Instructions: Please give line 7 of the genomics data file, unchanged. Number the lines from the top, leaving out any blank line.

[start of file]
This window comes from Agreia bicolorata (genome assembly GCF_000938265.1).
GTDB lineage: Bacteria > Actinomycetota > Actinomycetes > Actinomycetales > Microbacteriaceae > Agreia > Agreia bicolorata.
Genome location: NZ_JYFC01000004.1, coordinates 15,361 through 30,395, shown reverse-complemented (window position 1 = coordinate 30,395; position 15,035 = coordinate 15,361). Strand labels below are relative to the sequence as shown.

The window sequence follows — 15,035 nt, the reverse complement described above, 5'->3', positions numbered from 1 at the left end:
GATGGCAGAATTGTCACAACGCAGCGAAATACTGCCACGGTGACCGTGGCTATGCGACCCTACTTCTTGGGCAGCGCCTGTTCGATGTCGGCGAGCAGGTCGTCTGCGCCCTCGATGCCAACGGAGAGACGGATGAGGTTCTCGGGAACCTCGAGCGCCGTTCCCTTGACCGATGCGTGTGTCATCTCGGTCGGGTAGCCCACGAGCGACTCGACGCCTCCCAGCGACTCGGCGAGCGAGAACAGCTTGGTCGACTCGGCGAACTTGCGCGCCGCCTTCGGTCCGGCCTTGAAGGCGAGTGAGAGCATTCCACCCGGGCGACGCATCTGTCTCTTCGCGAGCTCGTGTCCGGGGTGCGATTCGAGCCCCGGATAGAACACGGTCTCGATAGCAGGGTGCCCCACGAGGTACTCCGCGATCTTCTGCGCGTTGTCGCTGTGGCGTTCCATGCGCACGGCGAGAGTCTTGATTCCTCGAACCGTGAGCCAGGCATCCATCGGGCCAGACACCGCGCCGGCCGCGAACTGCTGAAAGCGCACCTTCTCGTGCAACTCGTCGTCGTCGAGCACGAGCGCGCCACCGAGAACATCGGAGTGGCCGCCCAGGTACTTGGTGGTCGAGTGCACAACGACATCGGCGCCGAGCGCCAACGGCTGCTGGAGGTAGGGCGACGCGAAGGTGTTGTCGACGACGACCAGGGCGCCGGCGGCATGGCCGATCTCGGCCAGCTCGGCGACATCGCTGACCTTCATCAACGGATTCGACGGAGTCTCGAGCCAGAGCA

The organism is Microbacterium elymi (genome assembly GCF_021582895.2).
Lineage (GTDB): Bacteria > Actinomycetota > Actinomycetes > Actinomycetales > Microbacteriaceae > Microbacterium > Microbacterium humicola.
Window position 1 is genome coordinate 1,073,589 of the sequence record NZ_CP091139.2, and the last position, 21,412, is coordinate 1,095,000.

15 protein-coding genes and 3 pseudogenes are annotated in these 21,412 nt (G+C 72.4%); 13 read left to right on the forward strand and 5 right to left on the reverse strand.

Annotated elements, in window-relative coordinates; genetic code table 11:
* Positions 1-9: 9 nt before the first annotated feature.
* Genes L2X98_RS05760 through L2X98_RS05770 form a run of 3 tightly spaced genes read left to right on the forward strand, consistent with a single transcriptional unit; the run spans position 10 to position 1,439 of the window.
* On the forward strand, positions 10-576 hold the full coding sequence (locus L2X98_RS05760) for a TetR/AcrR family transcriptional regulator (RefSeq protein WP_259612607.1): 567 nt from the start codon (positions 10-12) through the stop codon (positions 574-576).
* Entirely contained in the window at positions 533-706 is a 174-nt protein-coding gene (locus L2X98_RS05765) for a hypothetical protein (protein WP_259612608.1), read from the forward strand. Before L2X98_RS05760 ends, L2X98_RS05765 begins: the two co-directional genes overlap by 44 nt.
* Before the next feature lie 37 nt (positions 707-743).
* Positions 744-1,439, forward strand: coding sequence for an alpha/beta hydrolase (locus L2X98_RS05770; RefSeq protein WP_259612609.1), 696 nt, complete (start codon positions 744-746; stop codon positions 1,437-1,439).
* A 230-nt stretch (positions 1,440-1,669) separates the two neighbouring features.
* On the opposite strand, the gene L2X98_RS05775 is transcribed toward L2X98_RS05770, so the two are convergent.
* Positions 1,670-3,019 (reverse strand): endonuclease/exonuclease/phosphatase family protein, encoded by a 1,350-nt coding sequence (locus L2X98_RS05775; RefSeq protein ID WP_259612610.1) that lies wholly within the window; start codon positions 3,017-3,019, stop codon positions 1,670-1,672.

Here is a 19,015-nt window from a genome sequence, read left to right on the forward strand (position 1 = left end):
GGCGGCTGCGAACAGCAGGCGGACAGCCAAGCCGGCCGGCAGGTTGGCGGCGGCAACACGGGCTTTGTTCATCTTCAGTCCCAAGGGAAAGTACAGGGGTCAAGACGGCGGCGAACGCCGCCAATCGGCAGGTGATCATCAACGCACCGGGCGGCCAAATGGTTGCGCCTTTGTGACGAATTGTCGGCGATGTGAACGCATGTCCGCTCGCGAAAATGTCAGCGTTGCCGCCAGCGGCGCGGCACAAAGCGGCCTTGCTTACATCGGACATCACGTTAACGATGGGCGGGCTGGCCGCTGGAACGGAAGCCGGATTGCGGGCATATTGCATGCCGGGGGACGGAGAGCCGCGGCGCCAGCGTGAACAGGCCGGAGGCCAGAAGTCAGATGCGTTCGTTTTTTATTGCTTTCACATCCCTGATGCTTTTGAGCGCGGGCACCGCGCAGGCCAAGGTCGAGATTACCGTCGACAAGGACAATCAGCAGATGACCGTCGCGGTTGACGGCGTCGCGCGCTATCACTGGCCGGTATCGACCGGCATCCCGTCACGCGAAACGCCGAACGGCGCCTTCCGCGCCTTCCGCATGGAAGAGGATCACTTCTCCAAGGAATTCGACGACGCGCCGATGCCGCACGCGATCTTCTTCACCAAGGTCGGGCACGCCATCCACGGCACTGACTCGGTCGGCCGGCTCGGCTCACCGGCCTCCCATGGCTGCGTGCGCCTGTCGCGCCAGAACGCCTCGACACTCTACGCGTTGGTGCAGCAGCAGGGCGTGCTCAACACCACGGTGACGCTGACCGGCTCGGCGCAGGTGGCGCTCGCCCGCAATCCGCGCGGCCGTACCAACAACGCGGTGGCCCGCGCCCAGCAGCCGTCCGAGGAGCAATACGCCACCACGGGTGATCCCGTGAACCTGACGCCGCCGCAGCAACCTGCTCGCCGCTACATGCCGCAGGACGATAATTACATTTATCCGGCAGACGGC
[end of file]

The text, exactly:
Lineage (GTDB): Bacteria > Actinomycetota > Actinomycetes > Actinomycetales > Microbacteriaceae > Microbacterium > Microbacterium humicola.